By Milana Badalov
You go to school every day. You work your butt off to be the best. You succeed. You are the best in your class.
You grow up; it’s time to go to the army. You get a strangely long shortcut and go to university first, but you are always holding in your mind the six years you’ll have to give back to the army. In university, you work so hard that you eventually faint from weakness, which the doctor called “over-exhaustion caused by lack of sleep.” Despite it all, you finish your first year with a smile. Your GPA is close to the one you had in high school.
A month or two before your second year in college you get this innocent white piece of paper in your mail box: “Back-to-Service Order.” You start preparing yourself for the boot camp you knew you’d have to go through. You get ready for it. You buy all the stuff you think you need. You know that’ll last only a month.
On the morning of your quasi-recruitment, you put your uniform on, hoping that you look authoritative. The time is 5:37 a.m. and you’re waiting for your friends at the railway station. You slept for two hours and feel like you’re heading towards the unknown. The thing that everyone else usually does by the age of eighteen, you’ll go through in your twenties.
Passengers pass you by, look at you, and admire you. You feel so proud – now you’re a soldier in the Israeli Defense Force. Your friends arrive, you get on the train, and you take a seat and wait. They talk, they laugh, and they have no worries. You sit there like a stranger, hoping that everything will be alright.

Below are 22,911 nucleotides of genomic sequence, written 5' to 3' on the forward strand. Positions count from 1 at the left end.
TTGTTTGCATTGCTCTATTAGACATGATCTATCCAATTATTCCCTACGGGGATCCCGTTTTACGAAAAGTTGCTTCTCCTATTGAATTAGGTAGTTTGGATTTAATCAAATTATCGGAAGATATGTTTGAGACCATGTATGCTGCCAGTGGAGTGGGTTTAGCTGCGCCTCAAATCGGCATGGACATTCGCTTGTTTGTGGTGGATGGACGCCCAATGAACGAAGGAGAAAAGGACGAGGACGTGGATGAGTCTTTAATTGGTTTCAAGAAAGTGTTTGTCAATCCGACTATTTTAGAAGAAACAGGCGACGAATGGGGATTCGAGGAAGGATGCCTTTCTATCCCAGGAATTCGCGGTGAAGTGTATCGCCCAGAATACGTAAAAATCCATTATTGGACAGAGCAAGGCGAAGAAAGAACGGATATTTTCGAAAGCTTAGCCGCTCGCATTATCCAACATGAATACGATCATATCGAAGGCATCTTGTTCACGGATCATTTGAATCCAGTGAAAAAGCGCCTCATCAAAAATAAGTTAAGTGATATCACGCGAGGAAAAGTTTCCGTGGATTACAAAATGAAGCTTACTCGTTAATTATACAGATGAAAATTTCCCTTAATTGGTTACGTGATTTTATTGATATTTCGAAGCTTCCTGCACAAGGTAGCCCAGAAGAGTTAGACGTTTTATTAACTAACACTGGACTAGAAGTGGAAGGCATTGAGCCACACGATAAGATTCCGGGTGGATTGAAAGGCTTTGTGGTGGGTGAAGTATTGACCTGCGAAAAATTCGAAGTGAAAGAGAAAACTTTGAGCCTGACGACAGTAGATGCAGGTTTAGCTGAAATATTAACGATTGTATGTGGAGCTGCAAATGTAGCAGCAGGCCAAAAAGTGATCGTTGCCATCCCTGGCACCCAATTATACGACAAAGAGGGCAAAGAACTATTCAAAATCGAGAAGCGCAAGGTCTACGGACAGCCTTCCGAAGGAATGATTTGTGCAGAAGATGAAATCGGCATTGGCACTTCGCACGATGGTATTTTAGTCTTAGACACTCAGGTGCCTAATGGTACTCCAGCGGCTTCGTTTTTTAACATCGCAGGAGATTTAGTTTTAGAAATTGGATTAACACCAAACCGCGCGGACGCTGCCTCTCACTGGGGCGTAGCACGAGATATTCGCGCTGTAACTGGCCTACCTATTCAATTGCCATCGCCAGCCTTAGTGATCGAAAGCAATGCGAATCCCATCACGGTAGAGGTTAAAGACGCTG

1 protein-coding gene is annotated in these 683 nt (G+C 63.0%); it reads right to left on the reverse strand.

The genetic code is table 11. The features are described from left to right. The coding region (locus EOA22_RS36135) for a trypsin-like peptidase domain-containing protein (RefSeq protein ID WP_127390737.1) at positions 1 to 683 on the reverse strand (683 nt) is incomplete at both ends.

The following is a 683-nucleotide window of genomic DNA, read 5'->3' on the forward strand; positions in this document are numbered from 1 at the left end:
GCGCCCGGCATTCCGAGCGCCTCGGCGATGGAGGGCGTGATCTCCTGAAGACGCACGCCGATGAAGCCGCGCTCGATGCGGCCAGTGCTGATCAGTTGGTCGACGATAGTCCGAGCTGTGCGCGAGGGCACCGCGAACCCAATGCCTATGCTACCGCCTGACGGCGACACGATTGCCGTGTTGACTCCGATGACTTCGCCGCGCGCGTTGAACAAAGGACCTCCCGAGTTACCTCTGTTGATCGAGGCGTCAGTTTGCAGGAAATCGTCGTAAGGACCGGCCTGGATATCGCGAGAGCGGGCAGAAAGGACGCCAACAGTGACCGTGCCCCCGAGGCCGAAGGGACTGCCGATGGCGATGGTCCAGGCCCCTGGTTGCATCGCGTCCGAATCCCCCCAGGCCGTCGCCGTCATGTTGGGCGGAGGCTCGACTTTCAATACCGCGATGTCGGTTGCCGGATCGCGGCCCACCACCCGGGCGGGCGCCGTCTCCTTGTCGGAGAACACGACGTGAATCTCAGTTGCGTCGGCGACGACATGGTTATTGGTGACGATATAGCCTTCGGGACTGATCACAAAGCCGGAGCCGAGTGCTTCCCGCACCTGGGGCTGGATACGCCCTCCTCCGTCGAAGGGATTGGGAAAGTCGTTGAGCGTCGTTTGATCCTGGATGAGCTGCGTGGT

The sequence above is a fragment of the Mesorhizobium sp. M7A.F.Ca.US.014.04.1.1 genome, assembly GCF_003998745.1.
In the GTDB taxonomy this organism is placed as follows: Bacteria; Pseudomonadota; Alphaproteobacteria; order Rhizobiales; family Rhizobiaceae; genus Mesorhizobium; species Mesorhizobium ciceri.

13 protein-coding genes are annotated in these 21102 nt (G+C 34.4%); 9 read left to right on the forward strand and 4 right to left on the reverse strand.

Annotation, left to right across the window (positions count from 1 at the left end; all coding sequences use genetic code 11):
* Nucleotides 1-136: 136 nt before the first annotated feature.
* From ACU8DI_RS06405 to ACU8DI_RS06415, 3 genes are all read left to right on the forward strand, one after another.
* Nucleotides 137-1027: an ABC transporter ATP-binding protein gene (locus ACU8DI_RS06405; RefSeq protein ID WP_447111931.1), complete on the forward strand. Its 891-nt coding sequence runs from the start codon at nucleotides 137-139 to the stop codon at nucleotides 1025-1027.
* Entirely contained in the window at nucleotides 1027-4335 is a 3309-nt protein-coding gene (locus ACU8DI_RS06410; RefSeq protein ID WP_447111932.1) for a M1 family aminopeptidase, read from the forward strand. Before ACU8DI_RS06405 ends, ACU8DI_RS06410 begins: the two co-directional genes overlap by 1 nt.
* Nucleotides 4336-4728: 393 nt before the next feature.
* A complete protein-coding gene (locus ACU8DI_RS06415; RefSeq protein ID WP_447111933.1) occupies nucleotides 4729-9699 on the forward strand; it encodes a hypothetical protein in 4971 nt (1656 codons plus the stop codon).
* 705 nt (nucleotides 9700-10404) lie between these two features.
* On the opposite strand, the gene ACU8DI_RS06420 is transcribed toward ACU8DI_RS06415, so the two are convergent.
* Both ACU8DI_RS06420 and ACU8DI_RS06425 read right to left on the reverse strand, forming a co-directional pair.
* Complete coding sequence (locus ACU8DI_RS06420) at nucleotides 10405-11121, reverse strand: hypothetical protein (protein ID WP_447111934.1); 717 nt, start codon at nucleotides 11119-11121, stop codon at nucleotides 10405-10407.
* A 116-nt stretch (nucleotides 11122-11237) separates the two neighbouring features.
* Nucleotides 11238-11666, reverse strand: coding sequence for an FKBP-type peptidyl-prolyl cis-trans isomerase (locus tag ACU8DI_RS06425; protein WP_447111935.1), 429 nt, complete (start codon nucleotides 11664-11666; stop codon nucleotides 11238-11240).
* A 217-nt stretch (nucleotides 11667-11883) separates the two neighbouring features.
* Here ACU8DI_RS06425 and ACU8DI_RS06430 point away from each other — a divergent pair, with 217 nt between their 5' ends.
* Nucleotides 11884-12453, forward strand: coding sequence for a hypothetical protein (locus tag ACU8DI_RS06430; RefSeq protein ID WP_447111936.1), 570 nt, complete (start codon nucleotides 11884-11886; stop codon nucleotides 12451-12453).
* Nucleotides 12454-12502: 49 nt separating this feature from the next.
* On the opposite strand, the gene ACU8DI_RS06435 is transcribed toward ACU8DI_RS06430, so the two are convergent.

You get to the stated time and place. You go through some bureaucratic paper work and then finally you get on the bus to the camp. The commander sets some rules, don’t do this, do that, blah, blah, blah…. You sit there and wait. You’re doing what you’re told to do, you function. No room for judgment. For two weeks you don’t think, you just function. Suddenly they take you to this place full of ammunition. You are terrified. You think to yourself, “I am a future army English teacher, why the hell do I need to hold a gun?!” You try to stay optimistic, you don’t think about what you’ll soon have to do with this gun. After a long day of running around, you’re dismissed to bed. But don’t you ever forget your gun!
4 a.m. You should hurry up; you have to be downstairs at the roll call in twenty minutes. You manage to get there on time. After that you’re served the junk they call breakfast. You’re heading towards the firing range. Oh my G-d, you’re actually going to activate this heavy piece of metal.
Time passes. It’s already 16:05, and you’re still waiting for your turn. They call your number, so you enter. You put the little pointy bullets into the cartridge, as you were instructed. Now, after about two weeks of hibernation, your brain has started to work again. The first thought you have is that you hold a killing machine in your arms. You can literally hurt someone. These thoughts reinforce your fear, especially when you are so clumsy.
“First five are test shots, ready? On my call, fire!” yells the platoon commander. “Fire!” Everyone expects you to pull the trigger. You hear the sound of the first discharge. Your shoulder hurts as if it was kicked. Your hands sweat. You wonder what the hell just happened and then you realize that you fired your first shot. You pull the trigger another four times. You’re shaking. You feel too much adrenaline in your veins. Your uniform is wet. You are breathless. You don’t like it at all. You continue following the orders of your supervisors. You finish the first round. You go outside and pick a corner to sit in. It’s dark. You remove your bullet proof vest, your M16. You crash on the floor. You start crying.
You think to yourself that no one should feel this terror. You realize that naïve and helpless children must do this right after their school years are over. But you also realize that your country has no choice. If our finest boys and girls wouldn’t protect us, we wouldn’t exist. You sit there all by yourself and think whether it is worse being the shooter or the target. Your only consolation is that in two weeks your life will continue…